An excerpt from “The Cultural Revolution: A Very Short Introduction” by Richard Curt Kraus.

On the other hand, the ‘Little Red Book‘ was promoted and distributed to the Chinese citizens. It served to strengthen his goal of creating a cult of personality, similar to Stalin.

End of the Revolution
In the early 1970s, the Cultural Revolution came to an end. The Sino-American rapprochement of 1972 had changed the Chinese government’s foreign policy stance towards the USA. By the end of the Revolution, the Chinese economy was severely damaged. The ‘Gang of Four’ (四人帮), which included Mao’s wife, Jiang Qing (江青), was blamed for the devastating effects of the Cultural Revolution.

What can we learn from this article?
Consider the following question:
– How far do you agree that Mao Zedong was responsible for the developments of the Sino-Soviet relations?

Join our JC History Tuition to comprehend the key events that shaped the Sino-Soviet split. The H2 and H1 History Tuition feature online thematic discussions, essay writing and source based case study workshops. Be analytical, organised and persuasive in your writing.

We have other JC tuition classes, such as GP TuitionEconomics TuitionJC Chemistry TuitionJC Math Tuition and China Studies in English Tuition. For Secondary Tuition, we provide Secondary English TuitionSecondary Math tuitionSecondary Chemistry Tuition and Secondary Economics Tuition. For Primary Tuition, we have Primary English Tuition. Call 9689 0510 to find out more.

JC History Tuition Online - What is the SIJORI Growth Triangle - Economic Development Notes

What is the SIOJRI Growth Triangle?

Topic of Study [For H2 History Students]:
Paper 2: Economic Development after Independence
Section B: Essay Writing
Theme II Chapter 1: Paths to Economic Development

Growth Triangle: What is it about?
In December 1989, the Deputy Prime Minister of Singapore, Goh Chok Tong, proposed the idea of a ‘Growth Triangle’. Countries could capitalise on the complementarity of resources and the geographical proximity to promote economic integration.

For Singapore, it had skilled labour and well-developed transportation and communications infrastructure. For Malaysia and Indonesia, Johor and Riau Islands had abundant natural resources like gas, water and land.

Thus far, the “Growth Triangle” has been implemented through a series of bilateral arrangements, rather than through one multilateral agreement, with development primarily led by the private sector. The three governments in turn coordinate investments, immigration, and other policies and plans to adjust to the requirements of the private sector.

An excerpt from “The Growth Triangle of Singapore, Malaysia and Indonesia” by Terence P. Stewart and Margaret L. H. Png.

The SIJORI
The Singapore-Johor-Riau (SIJORI) Growth Triangle was created as a tripartite arrangement between Singapore, Malaysia and Indonesia on 20 December 1989. Notably, the Singapore-Riau link had contributed to the development of industrial parks and tourist resorts in the Indonesian islands like Batam and Bintan.

SIJORI was formed in 1989 and covers a population of more than 8 million people. It is built on a vertical division of labour, whereby Singapore serves as the supplier of advanced electronic infrastructure, technology, financial and insurance services, a comfortable international entrance port, and international know-how. The Batam island (in Riau, Indonesia) supplies low-cost labour and land, whereas Johor (Malaysia) provides semi-skilled labour, industrial sites and competence.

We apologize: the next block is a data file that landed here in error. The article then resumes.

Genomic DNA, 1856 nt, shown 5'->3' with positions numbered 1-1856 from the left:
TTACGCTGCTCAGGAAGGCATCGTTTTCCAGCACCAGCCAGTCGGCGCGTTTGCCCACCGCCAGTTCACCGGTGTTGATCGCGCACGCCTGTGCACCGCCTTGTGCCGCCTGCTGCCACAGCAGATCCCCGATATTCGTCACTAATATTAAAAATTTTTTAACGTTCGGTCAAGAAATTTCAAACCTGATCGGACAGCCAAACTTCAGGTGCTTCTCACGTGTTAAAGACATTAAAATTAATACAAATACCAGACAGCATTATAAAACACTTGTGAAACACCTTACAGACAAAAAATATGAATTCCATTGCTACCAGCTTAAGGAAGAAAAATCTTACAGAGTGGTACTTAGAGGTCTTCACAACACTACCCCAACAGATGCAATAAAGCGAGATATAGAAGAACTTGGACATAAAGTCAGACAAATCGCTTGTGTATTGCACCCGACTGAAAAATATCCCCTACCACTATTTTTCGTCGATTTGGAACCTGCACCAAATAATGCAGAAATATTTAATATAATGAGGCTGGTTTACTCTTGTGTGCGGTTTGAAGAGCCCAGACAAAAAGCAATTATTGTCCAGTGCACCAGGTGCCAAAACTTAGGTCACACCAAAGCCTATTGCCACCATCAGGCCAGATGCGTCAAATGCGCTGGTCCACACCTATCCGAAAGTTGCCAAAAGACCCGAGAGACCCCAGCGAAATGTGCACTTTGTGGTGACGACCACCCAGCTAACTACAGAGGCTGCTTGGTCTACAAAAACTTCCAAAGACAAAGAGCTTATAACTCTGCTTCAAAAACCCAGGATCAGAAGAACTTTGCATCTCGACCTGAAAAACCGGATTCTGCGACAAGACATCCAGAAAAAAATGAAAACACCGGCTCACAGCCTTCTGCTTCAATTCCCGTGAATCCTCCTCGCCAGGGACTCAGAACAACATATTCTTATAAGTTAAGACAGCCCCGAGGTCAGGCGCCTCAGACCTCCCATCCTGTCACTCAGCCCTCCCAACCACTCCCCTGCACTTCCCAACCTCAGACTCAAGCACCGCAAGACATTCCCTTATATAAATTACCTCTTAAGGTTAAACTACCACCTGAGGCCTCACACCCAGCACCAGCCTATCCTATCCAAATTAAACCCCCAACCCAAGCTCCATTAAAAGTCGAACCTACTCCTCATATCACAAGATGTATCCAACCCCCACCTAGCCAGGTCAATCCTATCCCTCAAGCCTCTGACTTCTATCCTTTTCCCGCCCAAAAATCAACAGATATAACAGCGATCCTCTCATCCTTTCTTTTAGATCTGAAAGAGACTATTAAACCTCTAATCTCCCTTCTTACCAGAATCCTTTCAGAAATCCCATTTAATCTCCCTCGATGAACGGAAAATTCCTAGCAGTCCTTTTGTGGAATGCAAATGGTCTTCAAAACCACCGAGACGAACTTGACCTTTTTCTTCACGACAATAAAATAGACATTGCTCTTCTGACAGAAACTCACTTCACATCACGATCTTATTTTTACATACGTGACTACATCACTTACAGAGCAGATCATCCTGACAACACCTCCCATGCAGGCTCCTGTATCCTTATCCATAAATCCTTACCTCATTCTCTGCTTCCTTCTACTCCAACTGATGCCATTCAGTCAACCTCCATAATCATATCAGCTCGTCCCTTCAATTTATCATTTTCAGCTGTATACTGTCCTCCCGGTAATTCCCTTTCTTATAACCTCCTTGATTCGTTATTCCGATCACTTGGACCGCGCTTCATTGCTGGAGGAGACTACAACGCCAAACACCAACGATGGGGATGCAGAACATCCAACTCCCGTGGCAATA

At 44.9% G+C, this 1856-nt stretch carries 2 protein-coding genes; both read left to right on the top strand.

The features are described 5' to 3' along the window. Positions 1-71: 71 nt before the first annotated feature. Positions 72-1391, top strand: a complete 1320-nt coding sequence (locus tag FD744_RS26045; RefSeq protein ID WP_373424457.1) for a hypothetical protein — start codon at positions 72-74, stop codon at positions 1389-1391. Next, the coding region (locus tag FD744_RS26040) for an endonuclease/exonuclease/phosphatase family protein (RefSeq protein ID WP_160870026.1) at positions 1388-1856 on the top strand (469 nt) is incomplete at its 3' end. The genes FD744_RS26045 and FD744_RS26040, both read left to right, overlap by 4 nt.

An excerpt from “Rethinking Regionalism” by Fredrik Söderbaum.

What can we learn from this article?
Consider the following question:
– Assess the view that regional cooperation was vital in shaping the economic development of Singapore in the 1990s.

Join our JC History Tuition to learn more about Paths to Economic Development in independent Southeast Asia. The H2 and H1 History Tuition programmes feature online classes, study references, essay and SBCS outlines.

We have other JC tuition classes, such as GP TuitionEconomics TuitionJC Chemistry TuitionJC Math Tuition and China Studies in English Tuition. For Secondary Tuition, we provide Secondary English TuitionSecondary Math tuitionSecondary Chemistry Tuition and Secondary Economics Tuition. For Primary Tuition, we have Primary English Tuition. Call 9689 0510 to learn more.

JC History Tuition Online - Why is Hyundai so successful - Asian Tigers Notes

Why is Hyundai so successful?

Topic of Study [For H2 History Students]: 
Paper 1: Understanding the Global Economy (1945-2000)
Section B: Essay Writing
Theme II Chapter 3: Rise of Asian Tigers from 1970s to 1990s [South Korea and Taiwan]

Learn more about the history of Hyundai to find out how it grown to become a dominant Korean automaker [Video by Hyundai]

Humble beginnings
Chung Ju-yung was born in poverty-stricken family that relied on farming to make a living. After the end of the Second World War, Chung established the Hyundai Engineering and Construction Company (HECC). The HECC began its operations as a civil engineering subcontractor that provided maintenance and repair work in the 1950s.

A turn of events: The Korean War
During the Korean War, the HECC took on projects by the United States Army, enabling it to expand into one of the leading construction companies in South Korea. Furthermore, Chung worked with the Rhee administration to secure construction projects for the development of local infrastructure.